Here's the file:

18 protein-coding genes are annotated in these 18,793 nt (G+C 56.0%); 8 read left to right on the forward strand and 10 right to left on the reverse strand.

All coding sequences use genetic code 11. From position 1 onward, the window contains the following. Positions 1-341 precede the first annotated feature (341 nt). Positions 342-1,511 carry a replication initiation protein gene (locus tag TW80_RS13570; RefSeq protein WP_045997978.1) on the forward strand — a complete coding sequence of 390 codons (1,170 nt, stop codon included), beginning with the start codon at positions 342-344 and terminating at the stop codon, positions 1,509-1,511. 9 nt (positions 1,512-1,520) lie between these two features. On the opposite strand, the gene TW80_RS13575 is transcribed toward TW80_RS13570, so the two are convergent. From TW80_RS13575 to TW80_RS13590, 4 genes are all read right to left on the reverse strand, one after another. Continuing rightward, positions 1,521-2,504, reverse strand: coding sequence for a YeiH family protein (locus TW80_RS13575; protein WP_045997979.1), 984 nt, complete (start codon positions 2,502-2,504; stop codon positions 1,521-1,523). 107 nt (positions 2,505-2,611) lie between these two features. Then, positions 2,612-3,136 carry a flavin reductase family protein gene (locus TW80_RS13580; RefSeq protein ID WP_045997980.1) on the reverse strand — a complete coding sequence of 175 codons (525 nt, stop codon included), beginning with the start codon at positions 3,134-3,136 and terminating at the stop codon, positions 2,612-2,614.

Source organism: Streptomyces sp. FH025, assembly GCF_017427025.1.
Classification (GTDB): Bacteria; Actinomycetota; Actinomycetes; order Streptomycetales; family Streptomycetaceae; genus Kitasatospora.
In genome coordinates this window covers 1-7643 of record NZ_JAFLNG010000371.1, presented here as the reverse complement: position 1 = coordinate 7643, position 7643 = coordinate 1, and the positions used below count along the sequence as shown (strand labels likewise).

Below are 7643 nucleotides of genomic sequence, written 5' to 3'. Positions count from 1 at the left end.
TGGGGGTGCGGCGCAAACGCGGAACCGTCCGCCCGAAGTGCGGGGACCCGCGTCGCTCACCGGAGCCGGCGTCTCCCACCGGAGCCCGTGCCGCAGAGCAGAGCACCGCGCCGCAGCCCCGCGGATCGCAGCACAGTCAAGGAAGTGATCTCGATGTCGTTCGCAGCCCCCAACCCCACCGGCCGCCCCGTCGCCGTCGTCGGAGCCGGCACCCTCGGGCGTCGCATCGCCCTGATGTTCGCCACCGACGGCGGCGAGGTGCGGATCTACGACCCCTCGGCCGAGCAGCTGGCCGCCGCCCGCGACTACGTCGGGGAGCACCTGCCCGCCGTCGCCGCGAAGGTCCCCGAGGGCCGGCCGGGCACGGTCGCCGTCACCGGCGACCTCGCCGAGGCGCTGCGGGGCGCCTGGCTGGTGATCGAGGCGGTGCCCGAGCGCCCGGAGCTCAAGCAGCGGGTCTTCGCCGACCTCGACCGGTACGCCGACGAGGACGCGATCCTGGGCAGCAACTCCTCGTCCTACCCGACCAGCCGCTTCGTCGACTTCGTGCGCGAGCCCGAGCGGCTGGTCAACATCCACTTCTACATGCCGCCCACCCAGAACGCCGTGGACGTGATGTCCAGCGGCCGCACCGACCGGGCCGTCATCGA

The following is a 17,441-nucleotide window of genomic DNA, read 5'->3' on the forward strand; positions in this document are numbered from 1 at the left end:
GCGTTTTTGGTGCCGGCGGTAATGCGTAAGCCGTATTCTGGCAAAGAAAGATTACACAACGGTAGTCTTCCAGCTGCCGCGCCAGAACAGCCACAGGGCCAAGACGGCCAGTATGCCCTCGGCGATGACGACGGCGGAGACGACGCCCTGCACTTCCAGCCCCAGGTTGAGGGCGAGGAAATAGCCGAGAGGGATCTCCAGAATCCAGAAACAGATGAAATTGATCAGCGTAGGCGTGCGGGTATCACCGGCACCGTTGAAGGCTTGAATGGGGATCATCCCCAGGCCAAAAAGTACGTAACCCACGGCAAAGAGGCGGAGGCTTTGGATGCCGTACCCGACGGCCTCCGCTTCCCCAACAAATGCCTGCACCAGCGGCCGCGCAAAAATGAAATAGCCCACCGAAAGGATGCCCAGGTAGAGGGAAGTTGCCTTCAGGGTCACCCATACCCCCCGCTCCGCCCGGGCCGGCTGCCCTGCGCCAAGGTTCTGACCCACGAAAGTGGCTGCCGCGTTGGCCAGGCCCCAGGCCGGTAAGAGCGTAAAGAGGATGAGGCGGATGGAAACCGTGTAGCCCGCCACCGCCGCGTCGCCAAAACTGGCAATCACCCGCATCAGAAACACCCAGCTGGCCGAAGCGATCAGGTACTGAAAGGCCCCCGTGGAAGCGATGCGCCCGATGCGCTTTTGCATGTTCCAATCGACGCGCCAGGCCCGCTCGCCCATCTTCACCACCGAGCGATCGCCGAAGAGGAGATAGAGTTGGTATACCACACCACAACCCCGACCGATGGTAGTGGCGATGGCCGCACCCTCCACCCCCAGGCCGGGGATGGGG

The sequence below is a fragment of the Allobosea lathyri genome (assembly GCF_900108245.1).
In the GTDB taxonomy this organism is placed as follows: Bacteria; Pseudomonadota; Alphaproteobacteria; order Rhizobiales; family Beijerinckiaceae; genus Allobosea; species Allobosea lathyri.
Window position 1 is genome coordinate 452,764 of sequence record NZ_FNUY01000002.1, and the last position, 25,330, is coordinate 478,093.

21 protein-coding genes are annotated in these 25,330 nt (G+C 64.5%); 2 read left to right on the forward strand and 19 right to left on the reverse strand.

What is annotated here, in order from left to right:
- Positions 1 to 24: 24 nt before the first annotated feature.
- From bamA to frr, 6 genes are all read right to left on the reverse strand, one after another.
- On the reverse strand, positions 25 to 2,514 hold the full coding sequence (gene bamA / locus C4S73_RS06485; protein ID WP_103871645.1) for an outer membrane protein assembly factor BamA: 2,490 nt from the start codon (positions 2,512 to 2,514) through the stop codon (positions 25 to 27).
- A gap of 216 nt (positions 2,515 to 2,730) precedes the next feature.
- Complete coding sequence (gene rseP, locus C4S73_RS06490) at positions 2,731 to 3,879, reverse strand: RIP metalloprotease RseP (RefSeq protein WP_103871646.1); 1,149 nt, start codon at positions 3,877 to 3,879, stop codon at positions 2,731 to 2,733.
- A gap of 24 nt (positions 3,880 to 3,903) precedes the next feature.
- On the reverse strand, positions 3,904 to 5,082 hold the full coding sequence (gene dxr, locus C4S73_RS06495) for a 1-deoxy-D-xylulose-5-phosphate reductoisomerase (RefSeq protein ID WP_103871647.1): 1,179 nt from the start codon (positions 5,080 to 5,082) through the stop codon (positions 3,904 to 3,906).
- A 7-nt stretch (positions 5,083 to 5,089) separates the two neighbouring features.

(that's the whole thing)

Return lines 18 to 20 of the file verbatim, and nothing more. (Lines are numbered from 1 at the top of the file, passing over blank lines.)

- A gap of 216 nt (positions 2,515 to 2,730) precedes the next feature.
- Complete coding sequence (gene rseP, locus C4S73_RS06490) at positions 2,731 to 3,879, reverse strand: RIP metalloprotease RseP (RefSeq protein WP_103871646.1); 1,149 nt, start codon at positions 3,877 to 3,879, stop codon at positions 2,731 to 2,733.
- A gap of 24 nt (positions 3,880 to 3,903) precedes the next feature.